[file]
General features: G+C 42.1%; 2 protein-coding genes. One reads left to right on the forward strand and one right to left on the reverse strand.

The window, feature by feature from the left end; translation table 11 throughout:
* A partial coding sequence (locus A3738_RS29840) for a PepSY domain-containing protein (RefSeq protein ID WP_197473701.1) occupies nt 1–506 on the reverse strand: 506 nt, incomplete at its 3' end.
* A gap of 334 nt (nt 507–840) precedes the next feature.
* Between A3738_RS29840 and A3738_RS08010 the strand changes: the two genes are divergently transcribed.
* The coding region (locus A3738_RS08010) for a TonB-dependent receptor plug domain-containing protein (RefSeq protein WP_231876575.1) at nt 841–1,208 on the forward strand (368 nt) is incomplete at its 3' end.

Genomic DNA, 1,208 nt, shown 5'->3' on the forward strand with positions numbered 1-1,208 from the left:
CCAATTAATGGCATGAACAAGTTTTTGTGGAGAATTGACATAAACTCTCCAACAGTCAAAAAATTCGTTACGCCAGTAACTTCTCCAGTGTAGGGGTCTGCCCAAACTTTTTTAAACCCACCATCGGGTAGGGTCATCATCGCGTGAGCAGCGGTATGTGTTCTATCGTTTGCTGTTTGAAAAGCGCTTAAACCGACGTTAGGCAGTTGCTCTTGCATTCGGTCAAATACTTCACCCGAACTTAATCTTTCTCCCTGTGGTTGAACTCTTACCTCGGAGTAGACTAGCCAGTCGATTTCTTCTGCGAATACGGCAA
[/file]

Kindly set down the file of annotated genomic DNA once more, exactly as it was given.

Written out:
General features: G+C 42.1%; 2 protein-coding genes. One reads left to right on the forward strand and one right to left on the reverse strand.

The window, feature by feature from the left end; translation table 11 throughout:
* A partial coding sequence (locus A3738_RS29840) for a PepSY domain-containing protein (RefSeq protein ID WP_197473701.1) occupies nt 1–506 on the reverse strand: 506 nt, incomplete at its 3' end.
* A gap of 334 nt (nt 507–840) precedes the next feature.
* Between A3738_RS29840 and A3738_RS08010 the strand changes: the two genes are divergently transcribed.
* The coding region (locus A3738_RS08010) for a TonB-dependent receptor plug domain-containing protein (RefSeq protein WP_231876575.1) at nt 841–1,208 on the forward strand (368 nt) is incomplete at its 3' end.

Genomic DNA, 1,208 nt, shown 5'->3' on the forward strand with positions numbered 1-1,208 from the left:
CCAATTAATGGCATGAACAAGTTTTTGTGGAGAATTGACATAAACTCTCCAACAGTCAAAAAATTCGTTACGCCAGTAACTTCTCCAGTGTAGGGGTCTGCCCAAACTTTTTTAAACCCACCATCGGGTAGGGTCATCATCGCGTGAGCAGCGGTATGTGTTCTATCGTTTGCTGTTTGAAAAGCGCTTAAACCGACGTTAGGCAGTTGCTCTTGCATTCGGTCAAATACTTCACCCGAACTTAATCTTTCTCCCTGTGGTTGAACTCTTACCTCGGAGTAGACTAGCCAGTCGATTTCTTCTGCGAATACGGCAA